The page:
I am young, moderately good-looking, and, with current technology (e.g., phone apps), I can easily sexually hook up with others. In between bouts of sex, I can see friends, go to the gym, movies, whatever. But my deepest enjoyment-my life-plan, to use philosophical jargon-is to pursue the pleasures of sex.
Is there something we can say to prove X wrong, especially if X has the talent for something considered more important https://besthookupwebsites.org/fling-com-review/? Perhaps we can claim that pursuing sex is not as worthy as reading Russian literature, but even here we are on insecure ground.
One can argue that X is not using X’s intellectual powers. But this underestimates the reliance on intellect in sexual pursuits or presumes that such use is unimportant. Alternatively, one can argue that X is not using X’s intellectual powers deeply or in a theoretical way. But this would rule out many a life as good. One can argue that there are more important things in life than pursuing sexual pleasure. But X need not live without friends, family, and other important things present in normal lives. One can argue that sex objectifies, so it is wrong to make it central to one’s life. But unless one were a die-hard Kantian, the objectification involved in sex can be redeemed by other factors.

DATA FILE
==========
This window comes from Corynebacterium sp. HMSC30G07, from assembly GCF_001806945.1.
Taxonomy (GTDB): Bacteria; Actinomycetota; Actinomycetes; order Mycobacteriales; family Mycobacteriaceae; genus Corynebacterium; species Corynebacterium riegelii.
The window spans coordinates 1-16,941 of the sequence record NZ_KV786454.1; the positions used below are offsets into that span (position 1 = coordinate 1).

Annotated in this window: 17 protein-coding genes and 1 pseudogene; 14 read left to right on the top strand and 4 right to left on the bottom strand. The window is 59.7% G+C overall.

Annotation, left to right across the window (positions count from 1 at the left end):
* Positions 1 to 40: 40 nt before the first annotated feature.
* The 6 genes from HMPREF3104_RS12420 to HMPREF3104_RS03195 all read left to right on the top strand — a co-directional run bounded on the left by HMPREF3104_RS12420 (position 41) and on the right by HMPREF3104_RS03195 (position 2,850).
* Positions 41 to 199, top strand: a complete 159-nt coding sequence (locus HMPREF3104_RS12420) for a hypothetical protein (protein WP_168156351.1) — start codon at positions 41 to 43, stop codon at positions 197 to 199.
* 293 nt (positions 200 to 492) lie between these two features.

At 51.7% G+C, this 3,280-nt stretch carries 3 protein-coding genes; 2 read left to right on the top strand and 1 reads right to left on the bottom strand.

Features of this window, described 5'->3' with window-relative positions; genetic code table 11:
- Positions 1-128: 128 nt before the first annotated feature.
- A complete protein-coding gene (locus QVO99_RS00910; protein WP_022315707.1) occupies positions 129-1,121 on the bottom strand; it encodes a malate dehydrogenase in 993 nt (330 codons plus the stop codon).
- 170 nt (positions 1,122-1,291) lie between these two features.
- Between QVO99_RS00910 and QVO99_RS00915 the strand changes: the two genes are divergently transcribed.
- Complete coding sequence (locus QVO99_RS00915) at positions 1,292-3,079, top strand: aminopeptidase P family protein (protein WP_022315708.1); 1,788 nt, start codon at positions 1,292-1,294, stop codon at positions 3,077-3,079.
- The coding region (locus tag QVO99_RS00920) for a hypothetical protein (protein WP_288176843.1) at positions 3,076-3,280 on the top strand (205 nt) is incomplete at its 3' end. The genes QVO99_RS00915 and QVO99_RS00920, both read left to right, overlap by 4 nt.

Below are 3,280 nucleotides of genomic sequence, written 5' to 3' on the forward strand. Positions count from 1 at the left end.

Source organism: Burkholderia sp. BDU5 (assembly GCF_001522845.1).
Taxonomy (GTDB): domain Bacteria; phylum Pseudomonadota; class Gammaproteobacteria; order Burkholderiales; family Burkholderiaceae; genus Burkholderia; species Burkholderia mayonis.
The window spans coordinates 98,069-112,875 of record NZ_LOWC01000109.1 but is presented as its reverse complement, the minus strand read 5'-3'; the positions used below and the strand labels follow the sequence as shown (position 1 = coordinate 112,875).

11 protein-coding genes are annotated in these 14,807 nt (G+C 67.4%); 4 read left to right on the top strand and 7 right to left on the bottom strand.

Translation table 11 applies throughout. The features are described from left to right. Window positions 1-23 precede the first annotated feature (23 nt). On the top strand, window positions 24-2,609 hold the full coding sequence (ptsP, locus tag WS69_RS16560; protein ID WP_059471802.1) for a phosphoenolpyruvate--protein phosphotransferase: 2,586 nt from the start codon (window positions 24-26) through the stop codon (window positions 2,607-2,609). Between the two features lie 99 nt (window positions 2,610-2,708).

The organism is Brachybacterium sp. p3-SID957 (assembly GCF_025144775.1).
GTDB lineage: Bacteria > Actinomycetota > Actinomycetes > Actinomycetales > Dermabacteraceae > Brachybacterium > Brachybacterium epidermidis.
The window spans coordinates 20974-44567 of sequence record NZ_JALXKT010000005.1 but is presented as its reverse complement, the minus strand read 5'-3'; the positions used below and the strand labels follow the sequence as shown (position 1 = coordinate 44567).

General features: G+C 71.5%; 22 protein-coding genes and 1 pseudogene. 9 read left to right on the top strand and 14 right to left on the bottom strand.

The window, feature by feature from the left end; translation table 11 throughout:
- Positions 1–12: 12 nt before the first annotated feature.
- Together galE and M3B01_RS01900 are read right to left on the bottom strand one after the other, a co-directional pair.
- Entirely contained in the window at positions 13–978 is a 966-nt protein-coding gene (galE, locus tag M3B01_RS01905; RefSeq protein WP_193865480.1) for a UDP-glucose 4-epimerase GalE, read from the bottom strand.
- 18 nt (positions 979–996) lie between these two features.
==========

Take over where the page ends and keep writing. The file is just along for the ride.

One can argue that sexual sensory pleasure “will not be at the center of a rational life plan”, and that these pleasures are “intermittent and short-lived”, their value ultimately depending “entirely on the interpersonal relationships into which they fit and which constitute their context” (Goldman 2016: 98). But it is not clear why the pleasures’ brevity and intermittency are problems. One can argue that someone who prefers masturbation to sex with others “could reflect a failure to understand the importance and value of sex and sexual pleasure” (Scanlon 1998: 175) because the importance of sex is its expression in relations with other people (Scanlon seems not to have in mind casual or promiscuous sex).